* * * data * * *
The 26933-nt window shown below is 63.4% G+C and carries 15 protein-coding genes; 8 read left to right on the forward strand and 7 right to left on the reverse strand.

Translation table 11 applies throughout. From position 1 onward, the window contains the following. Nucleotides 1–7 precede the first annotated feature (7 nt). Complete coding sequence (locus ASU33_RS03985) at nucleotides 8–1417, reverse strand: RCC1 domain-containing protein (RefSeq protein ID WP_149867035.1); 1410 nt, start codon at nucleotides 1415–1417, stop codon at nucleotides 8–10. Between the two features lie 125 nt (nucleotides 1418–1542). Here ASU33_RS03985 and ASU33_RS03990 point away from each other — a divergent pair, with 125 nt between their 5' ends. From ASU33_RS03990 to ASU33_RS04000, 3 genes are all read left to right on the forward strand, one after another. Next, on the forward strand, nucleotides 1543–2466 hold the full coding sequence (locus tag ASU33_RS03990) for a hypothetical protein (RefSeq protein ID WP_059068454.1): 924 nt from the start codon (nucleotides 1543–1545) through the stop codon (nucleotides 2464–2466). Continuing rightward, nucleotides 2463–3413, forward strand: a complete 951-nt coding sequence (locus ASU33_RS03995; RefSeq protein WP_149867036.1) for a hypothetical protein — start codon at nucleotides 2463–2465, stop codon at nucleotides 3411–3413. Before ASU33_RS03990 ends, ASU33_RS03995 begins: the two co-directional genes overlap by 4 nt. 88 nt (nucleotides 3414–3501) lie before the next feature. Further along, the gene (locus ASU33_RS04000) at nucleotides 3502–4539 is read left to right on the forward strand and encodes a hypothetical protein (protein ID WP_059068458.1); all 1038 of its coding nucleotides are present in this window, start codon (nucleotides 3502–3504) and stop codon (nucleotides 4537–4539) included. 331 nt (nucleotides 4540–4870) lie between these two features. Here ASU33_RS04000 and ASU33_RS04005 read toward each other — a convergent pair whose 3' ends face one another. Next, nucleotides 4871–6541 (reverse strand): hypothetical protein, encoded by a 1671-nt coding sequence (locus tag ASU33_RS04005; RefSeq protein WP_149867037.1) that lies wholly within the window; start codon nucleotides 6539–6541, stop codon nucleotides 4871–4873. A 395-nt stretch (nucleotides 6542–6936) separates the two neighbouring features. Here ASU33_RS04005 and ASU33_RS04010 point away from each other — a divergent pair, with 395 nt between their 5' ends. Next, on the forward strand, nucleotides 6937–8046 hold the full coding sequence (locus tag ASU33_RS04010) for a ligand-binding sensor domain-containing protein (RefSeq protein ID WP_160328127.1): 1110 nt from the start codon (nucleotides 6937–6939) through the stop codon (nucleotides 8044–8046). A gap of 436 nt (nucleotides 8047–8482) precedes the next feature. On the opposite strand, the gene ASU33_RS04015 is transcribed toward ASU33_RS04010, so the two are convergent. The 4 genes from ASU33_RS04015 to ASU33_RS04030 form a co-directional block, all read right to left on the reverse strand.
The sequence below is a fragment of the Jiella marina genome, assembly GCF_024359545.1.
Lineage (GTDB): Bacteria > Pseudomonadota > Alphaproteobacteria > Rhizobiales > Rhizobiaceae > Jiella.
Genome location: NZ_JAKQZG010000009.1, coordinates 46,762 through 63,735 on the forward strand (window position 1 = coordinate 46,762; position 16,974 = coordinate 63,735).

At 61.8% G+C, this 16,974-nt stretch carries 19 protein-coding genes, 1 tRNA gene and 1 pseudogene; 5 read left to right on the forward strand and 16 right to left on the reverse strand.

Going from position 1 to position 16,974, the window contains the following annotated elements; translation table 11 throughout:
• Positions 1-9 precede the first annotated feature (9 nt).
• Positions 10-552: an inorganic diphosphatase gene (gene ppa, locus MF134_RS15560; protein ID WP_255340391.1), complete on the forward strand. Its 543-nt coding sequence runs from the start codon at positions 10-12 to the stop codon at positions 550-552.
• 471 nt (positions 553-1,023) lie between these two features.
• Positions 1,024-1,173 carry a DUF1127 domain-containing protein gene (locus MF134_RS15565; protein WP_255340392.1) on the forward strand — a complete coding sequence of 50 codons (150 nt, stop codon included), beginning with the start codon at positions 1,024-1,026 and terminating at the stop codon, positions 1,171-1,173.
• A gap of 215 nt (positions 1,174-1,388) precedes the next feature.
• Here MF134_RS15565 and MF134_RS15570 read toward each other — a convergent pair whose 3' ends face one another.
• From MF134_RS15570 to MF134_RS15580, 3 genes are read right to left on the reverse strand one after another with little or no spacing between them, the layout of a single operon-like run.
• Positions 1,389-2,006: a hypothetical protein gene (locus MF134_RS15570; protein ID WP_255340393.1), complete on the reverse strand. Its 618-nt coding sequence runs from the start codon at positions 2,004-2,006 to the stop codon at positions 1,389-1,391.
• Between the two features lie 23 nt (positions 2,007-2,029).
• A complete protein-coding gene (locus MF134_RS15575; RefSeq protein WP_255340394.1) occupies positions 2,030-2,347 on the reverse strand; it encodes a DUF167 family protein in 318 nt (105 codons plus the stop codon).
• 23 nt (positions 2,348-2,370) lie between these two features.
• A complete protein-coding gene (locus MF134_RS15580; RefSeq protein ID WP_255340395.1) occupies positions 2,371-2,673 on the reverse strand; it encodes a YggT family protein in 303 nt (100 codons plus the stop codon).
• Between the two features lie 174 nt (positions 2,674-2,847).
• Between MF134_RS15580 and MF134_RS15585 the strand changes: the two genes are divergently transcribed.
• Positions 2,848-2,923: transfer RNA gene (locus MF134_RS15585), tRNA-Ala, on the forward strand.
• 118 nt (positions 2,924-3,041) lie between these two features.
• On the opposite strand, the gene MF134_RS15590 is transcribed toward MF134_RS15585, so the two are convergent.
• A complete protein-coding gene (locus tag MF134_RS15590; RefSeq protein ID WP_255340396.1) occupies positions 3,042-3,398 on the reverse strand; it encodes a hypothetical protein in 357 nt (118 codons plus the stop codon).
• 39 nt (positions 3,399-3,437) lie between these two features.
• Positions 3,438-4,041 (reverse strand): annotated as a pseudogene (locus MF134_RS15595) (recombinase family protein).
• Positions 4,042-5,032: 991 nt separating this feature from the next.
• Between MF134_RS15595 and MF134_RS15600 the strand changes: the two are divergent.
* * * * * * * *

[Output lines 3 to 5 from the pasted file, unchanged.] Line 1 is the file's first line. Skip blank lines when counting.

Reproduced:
The sequence below is a fragment of the Jiella marina genome, assembly GCF_024359545.1.
Lineage (GTDB): Bacteria > Pseudomonadota > Alphaproteobacteria > Rhizobiales > Rhizobiaceae > Jiella.
Genome location: NZ_JAKQZG010000009.1, coordinates 46,762 through 63,735 on the forward strand (window position 1 = coordinate 46,762; position 16,974 = coordinate 63,735).